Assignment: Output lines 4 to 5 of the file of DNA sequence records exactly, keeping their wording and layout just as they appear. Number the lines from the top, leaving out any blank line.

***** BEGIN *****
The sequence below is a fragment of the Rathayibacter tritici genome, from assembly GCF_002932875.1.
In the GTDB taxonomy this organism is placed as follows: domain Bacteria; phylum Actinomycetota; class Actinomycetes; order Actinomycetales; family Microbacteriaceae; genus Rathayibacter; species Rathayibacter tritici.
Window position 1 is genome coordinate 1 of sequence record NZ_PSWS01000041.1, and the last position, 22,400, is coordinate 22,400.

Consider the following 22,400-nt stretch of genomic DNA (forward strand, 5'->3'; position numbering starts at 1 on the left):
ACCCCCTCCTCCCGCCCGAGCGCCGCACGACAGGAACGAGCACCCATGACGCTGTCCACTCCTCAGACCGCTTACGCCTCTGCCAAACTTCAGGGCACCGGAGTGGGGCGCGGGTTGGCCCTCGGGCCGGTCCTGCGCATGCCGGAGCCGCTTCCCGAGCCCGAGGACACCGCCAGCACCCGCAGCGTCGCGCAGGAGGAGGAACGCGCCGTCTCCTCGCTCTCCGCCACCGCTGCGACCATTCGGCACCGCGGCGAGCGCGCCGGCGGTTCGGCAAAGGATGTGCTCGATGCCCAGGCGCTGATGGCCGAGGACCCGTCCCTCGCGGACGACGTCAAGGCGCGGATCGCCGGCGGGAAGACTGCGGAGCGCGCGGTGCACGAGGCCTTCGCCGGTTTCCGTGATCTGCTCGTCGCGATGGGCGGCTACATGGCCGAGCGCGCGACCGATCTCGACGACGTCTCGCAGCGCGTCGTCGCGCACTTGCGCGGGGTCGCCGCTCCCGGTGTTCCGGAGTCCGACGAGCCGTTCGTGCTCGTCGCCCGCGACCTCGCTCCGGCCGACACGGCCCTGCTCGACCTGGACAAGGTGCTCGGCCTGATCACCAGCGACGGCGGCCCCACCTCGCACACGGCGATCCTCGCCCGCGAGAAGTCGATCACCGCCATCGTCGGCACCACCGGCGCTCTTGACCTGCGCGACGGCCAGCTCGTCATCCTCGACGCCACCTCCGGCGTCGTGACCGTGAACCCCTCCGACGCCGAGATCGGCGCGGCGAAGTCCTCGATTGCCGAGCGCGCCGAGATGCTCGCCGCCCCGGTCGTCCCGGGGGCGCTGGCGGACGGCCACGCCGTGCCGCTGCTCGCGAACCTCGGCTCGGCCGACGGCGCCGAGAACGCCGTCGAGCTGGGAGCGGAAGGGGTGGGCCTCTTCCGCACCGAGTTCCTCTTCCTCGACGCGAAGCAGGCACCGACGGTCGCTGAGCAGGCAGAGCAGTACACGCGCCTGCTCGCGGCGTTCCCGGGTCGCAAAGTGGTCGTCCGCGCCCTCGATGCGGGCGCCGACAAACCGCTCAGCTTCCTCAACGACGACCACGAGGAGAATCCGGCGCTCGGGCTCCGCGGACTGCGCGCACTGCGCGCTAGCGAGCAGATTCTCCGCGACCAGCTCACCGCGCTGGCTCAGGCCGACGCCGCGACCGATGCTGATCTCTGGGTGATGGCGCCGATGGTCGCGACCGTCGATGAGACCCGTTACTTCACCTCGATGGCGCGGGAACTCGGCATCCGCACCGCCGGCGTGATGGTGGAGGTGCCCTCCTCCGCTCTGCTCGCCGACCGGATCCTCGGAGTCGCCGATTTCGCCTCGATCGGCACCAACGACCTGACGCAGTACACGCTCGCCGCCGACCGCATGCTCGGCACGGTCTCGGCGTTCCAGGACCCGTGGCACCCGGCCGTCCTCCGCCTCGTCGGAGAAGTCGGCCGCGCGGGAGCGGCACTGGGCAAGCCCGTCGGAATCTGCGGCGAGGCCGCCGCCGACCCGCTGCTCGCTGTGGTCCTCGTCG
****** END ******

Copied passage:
Consider the following 22,400-nt stretch of genomic DNA (forward strand, 5'->3'; position numbering starts at 1 on the left):
ACCCCCTCCTCCCGCCCGAGCGCCGCACGACAGGAACGAGCACCCATGACGCTGTCCACTCCTCAGACCGCTTACGCCTCTGCCAAACTTCAGGGCACCGGAGTGGGGCGCGGGTTGGCCCTCGGGCCGGTCCTGCGCATGCCGGAGCCGCTTCCCGAGCCCGAGGACACCGCCAGCACCCGCAGCGTCGCGCAGGAGGAGGAACGCGCCGTCTCCTCGCTCTCCGCCACCGCTGCGACCATTCGGCACCGCGGCGAGCGCGCCGGCGGTTCGGCAAAGGATGTGCTCGATGCCCAGGCGCTGATGGCCGAGGACCCGTCCCTCGCGGACGACGTCAAGGCGCGGATCGCCGGCGGGAAGACTGCGGAGCGCGCGGTGCACGAGGCCTTCGCCGGTTTCCGTGATCTGCTCGTCGCGATGGGCGGCTACATGGCCGAGCGCGCGACCGATCTCGACGACGTCTCGCAGCGCGTCGTCGCGCACTTGCGCGGGGTCGCCGCTCCCGGTGTTCCGGAGTCCGACGAGCCGTTCGTGCTCGTCGCCCGCGACCTCGCTCCGGCCGACACGGCCCTGCTCGACCTGGACAAGGTGCTCGGCCTGATCACCAGCGACGGCGGCCCCACCTCGCACACGGCGATCCTCGCCCGCGAGAAGTCGATCACCGCCATCGTCGGCACCACCGGCGCTCTTGACCTGCGCGACGGCCAGCTCGTCATCCTCGACGCCACCTCCGGCGTCGTGACCGTGAACCCCTCCGACGCCGAGATCGGCGCGGCGAAGTCCTCGATTGCCGAGCGCGCCGAGATGCTCGCCGCCCCGGTCGTCCCGGGGGCGCTGGCGGACGGCCACGCCGTGCCGCTGCTCGCGAACCTCGGCTCGGCCGACGGCGCCGAGAACGCCGTCGAGCTGGGAGCGGAAGGGGTGGGCCTCTTCCGCACCGAGTTCCTCTTCCTCGACGCGAAGCAGGCACCGACGGTCGCTGAGCAGGCAGAGCAGTACACGCGCCTGCTCGCGGCGTTCCCGGGTCGCAAAGTGGTCGTCCGCGCCCTCGATGCGGGCGCCGACAAACCGCTCAGCTTCCTCAACGACGACCACGAGGAGAATCCGGCGCTCGGGCTCCGCGGACTGCGCGCACTGCGCGCTAGCGAGCAGATTCTCCGCGACCAGCTCACCGCGCTGGCTCAGGCCGACGCCGCGACCGATGCTGATCTCTGGGTGATGGCGCCGATGGTCGCGACCGTCGATGAGACCCGTTACTTCACCTCGATGGCGCGGGAACTCGGCATCCGCACCGCCGGCGTGATGGTGGAGGTGCCCTCCTCCGCTCTGCTCGCCGACCGGATCCTCGGAGTCGCCGATTTCGCCTCGATCGGCACCAACGACCTGACGCAGTACACGCTCGCCGCCGACCGCATGCTCGGCACGGTCTCGGCGTTCCAGGACCCGTGGCACCCGGCCGTCCTCCGCCTCGTCGGAGAAGTCGGCCGCGCGGGAGCGGCACTGGGCAAGCCCGTCGGAATCTGCGGCGAGGCCGCCGCCGACCCGCTGCTCGCTGTGGTCCTCGTCG